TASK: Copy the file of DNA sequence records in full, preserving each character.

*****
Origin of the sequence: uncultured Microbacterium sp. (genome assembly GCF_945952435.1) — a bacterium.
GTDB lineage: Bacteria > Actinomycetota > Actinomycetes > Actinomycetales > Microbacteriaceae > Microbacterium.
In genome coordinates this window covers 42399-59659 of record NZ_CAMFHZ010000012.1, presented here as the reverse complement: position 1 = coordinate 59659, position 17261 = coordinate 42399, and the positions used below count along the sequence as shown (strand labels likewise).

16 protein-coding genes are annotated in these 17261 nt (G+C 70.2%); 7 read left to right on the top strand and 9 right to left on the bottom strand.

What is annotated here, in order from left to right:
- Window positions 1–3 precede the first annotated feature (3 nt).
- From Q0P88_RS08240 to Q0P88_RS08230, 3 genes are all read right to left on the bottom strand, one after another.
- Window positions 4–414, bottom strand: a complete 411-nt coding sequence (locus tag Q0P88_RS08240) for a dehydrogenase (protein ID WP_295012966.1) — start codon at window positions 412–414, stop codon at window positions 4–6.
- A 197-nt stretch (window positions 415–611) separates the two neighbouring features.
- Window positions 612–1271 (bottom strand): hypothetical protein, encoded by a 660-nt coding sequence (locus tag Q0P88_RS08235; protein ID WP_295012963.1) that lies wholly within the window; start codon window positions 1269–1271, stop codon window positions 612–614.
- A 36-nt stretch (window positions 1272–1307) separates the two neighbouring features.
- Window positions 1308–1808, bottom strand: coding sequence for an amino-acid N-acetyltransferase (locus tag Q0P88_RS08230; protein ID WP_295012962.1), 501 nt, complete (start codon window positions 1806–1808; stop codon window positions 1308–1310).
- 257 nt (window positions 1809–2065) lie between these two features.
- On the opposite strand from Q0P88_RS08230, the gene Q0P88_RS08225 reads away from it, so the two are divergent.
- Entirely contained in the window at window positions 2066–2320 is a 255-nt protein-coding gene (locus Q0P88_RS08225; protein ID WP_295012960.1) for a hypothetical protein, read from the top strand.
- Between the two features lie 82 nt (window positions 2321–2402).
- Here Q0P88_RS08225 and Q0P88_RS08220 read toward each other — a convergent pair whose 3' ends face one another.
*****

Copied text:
Origin of the sequence: uncultured Microbacterium sp. (genome assembly GCF_945952435.1) — a bacterium.
GTDB lineage: Bacteria > Actinomycetota > Actinomycetes > Actinomycetales > Microbacteriaceae > Microbacterium.
In genome coordinates this window covers 42399-59659 of record NZ_CAMFHZ010000012.1, presented here as the reverse complement: position 1 = coordinate 59659, position 17261 = coordinate 42399, and the positions used below count along the sequence as shown (strand labels likewise).

16 protein-coding genes are annotated in these 17261 nt (G+C 70.2%); 7 read left to right on the top strand and 9 right to left on the bottom strand.

What is annotated here, in order from left to right:
- Window positions 1–3 precede the first annotated feature (3 nt).
- From Q0P88_RS08240 to Q0P88_RS08230, 3 genes are all read right to left on the bottom strand, one after another.
- Window positions 4–414, bottom strand: a complete 411-nt coding sequence (locus tag Q0P88_RS08240) for a dehydrogenase (protein ID WP_295012966.1) — start codon at window positions 412–414, stop codon at window positions 4–6.
- A 197-nt stretch (window positions 415–611) separates the two neighbouring features.
- Window positions 612–1271 (bottom strand): hypothetical protein, encoded by a 660-nt coding sequence (locus tag Q0P88_RS08235; protein ID WP_295012963.1) that lies wholly within the window; start codon window positions 1269–1271, stop codon window positions 612–614.
- A 36-nt stretch (window positions 1272–1307) separates the two neighbouring features.
- Window positions 1308–1808, bottom strand: coding sequence for an amino-acid N-acetyltransferase (locus tag Q0P88_RS08230; protein ID WP_295012962.1), 501 nt, complete (start codon window positions 1806–1808; stop codon window positions 1308–1310).
- 257 nt (window positions 1809–2065) lie between these two features.
- On the opposite strand from Q0P88_RS08230, the gene Q0P88_RS08225 reads away from it, so the two are divergent.
- Entirely contained in the window at window positions 2066–2320 is a 255-nt protein-coding gene (locus Q0P88_RS08225; protein ID WP_295012960.1) for a hypothetical protein, read from the top strand.
- Between the two features lie 82 nt (window positions 2321–2402).
- Here Q0P88_RS08225 and Q0P88_RS08220 read toward each other — a convergent pair whose 3' ends face one another.